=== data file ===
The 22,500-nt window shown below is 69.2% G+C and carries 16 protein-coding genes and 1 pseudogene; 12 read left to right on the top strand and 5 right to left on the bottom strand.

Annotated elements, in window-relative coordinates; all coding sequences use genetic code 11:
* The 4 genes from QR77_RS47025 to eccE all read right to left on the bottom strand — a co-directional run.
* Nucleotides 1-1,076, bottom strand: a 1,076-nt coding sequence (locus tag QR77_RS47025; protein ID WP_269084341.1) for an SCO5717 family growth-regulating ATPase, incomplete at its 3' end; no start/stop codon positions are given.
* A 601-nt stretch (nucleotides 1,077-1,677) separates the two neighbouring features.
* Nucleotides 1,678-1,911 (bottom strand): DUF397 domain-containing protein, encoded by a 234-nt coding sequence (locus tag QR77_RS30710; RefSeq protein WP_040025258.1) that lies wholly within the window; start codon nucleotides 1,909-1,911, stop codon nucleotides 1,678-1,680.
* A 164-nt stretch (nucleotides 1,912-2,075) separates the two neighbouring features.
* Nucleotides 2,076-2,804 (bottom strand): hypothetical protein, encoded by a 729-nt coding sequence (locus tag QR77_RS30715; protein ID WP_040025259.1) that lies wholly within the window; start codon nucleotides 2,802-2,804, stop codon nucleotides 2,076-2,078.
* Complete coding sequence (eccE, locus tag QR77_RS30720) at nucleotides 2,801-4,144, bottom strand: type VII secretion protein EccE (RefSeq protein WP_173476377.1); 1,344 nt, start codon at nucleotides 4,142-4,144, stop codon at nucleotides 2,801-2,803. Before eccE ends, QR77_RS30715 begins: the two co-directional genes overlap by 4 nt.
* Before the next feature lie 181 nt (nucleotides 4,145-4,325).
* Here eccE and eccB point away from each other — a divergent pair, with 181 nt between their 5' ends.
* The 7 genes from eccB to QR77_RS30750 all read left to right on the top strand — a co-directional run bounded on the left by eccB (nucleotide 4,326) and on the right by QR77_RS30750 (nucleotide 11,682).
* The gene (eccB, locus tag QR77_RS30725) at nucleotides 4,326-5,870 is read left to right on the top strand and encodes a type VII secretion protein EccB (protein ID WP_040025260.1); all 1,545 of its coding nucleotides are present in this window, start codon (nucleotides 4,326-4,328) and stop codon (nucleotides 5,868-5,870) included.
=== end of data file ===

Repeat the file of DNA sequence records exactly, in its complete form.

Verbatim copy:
The 22,500-nt window shown below is 69.2% G+C and carries 16 protein-coding genes and 1 pseudogene; 12 read left to right on the top strand and 5 right to left on the bottom strand.

Annotated elements, in window-relative coordinates; all coding sequences use genetic code 11:
* The 4 genes from QR77_RS47025 to eccE all read right to left on the bottom strand — a co-directional run.
* Nucleotides 1-1,076, bottom strand: a 1,076-nt coding sequence (locus tag QR77_RS47025; protein ID WP_269084341.1) for an SCO5717 family growth-regulating ATPase, incomplete at its 3' end; no start/stop codon positions are given.
* A 601-nt stretch (nucleotides 1,077-1,677) separates the two neighbouring features.
* Nucleotides 1,678-1,911 (bottom strand): DUF397 domain-containing protein, encoded by a 234-nt coding sequence (locus tag QR77_RS30710; RefSeq protein WP_040025258.1) that lies wholly within the window; start codon nucleotides 1,909-1,911, stop codon nucleotides 1,678-1,680.
* A 164-nt stretch (nucleotides 1,912-2,075) separates the two neighbouring features.
* Nucleotides 2,076-2,804 (bottom strand): hypothetical protein, encoded by a 729-nt coding sequence (locus tag QR77_RS30715; protein ID WP_040025259.1) that lies wholly within the window; start codon nucleotides 2,802-2,804, stop codon nucleotides 2,076-2,078.
* Complete coding sequence (eccE, locus tag QR77_RS30720) at nucleotides 2,801-4,144, bottom strand: type VII secretion protein EccE (RefSeq protein WP_173476377.1); 1,344 nt, start codon at nucleotides 4,142-4,144, stop codon at nucleotides 2,801-2,803. Before eccE ends, QR77_RS30715 begins: the two co-directional genes overlap by 4 nt.
* Before the next feature lie 181 nt (nucleotides 4,145-4,325).
* Here eccE and eccB point away from each other — a divergent pair, with 181 nt between their 5' ends.
* The 7 genes from eccB to QR77_RS30750 all read left to right on the top strand — a co-directional run bounded on the left by eccB (nucleotide 4,326) and on the right by QR77_RS30750 (nucleotide 11,682).
* The gene (eccB, locus tag QR77_RS30725) at nucleotides 4,326-5,870 is read left to right on the top strand and encodes a type VII secretion protein EccB (protein ID WP_040025260.1); all 1,545 of its coding nucleotides are present in this window, start codon (nucleotides 4,326-4,328) and stop codon (nucleotides 5,868-5,870) included.